On Tuesday, Feb. 11, students in the East Grand Rapids Orchestra arrived at class expecting an ordinary day. Instead, students learned the news of the upcoming retirement of their director, Mrs. Mary Hillyard, after 40 years of teaching orchestra, 37 of which were at East.
“There have been so many special moments,” Mrs. Hillyard said.“From the joys of 6th graders being so excited about ‘getting something’ for the first time as they are learning a new concept on their instruments to the seniors sharing their ‘senior moments’ about what their orchestra family has meant to them for the past seven years is truly what makes teaching music so rewarding and so memorable.”
The announcement surprised students.
“Mrs. Hillyard has done everything to help me grow as a musician,” Dan Delano ‘20 said. “She’s not only taught me the hard technique of where to put my fingers and when, but she’s also helped me to actually feel the music, and engage in it as a work of art, as opposed to simply classwork.”
Hillyard is known for supporting her students in all areas of their growth and education as young musicians.
“The most important lesson I have learned,” Hillyard said, “Is the same lesson I want all of my students to know: each and every one of my students is valued and valuable. You serve a purpose. Our music is the tool that we use to reach both ourselves and those around us.”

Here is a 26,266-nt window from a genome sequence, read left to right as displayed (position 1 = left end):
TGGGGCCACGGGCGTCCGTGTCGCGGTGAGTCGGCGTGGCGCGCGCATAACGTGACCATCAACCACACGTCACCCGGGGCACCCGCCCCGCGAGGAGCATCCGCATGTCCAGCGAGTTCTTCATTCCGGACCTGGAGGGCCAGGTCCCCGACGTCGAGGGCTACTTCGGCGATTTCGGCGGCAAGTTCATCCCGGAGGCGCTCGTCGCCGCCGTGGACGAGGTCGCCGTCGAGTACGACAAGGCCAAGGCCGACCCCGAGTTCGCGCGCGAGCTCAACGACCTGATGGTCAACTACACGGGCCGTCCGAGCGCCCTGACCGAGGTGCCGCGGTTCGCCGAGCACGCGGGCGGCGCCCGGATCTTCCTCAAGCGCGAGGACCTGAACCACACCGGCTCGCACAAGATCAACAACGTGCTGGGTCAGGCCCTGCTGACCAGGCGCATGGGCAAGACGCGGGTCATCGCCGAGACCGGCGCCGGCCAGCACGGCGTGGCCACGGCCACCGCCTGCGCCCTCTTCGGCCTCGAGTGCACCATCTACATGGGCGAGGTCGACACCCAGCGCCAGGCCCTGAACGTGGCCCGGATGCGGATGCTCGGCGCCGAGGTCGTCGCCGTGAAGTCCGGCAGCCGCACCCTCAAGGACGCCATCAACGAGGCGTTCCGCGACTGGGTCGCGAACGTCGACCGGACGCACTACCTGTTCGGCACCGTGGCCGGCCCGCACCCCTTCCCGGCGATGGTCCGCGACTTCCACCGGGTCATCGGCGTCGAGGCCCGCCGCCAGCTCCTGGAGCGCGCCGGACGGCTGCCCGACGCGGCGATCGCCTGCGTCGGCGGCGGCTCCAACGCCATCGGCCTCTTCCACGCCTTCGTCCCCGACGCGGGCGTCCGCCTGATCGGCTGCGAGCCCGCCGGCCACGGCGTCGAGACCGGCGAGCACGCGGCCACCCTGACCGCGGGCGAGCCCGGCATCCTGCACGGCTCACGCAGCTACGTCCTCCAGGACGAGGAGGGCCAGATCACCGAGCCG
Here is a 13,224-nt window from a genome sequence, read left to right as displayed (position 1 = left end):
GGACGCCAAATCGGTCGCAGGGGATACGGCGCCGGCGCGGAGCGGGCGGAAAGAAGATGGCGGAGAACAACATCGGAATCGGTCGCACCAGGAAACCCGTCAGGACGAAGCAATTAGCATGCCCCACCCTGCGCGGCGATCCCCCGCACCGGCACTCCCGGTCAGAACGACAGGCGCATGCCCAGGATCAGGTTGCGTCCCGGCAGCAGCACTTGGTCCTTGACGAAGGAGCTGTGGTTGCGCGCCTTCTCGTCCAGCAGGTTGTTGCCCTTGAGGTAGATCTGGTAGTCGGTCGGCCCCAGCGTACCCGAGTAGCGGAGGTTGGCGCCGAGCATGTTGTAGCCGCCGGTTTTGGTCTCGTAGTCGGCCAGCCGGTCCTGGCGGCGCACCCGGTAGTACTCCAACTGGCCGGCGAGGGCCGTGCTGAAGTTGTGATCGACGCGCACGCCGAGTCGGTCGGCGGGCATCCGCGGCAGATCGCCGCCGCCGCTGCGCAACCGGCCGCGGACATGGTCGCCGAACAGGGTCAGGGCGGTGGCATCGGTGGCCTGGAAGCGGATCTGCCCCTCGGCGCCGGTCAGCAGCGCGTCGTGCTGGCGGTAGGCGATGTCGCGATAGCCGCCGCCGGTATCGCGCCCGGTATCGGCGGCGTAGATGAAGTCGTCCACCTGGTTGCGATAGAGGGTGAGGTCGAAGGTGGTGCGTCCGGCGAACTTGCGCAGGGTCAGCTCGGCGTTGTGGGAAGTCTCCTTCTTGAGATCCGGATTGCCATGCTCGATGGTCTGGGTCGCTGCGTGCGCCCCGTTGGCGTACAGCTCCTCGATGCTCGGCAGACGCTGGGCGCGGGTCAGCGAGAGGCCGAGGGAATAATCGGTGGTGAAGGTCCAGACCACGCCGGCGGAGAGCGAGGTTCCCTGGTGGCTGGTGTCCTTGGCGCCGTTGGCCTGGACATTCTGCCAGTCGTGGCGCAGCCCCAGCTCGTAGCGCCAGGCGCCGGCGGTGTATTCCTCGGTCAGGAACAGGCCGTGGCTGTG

Her students are reminded of what they mean to her without her needing to tell them. “Over the past seven years, she’s made me laugh, she’s made me cry (happy tears), but most importantly she’s provided a sense of consistency over the ever-changing years.” Delano joked. “I’ve always been able to count on an hour a day of Mrs. Hillyard and music. An hour a day to pick up my instrument and play, forgetting about the rest of the obligations I have. And that’s been incredibly valuable. More valuable than she’ll know,”
Overall, students and staff at East Grand Rapids love Mrs. Hillyard and will miss her very much as they send her off to the very best retirement.
“The idea that future classes of students won’t get to experience the special brand of joy that she brings to a classroom is not an idea that I like. . .” Delano said, “She gets to spend time with her friends and family and relax [now]. And she deserves that.”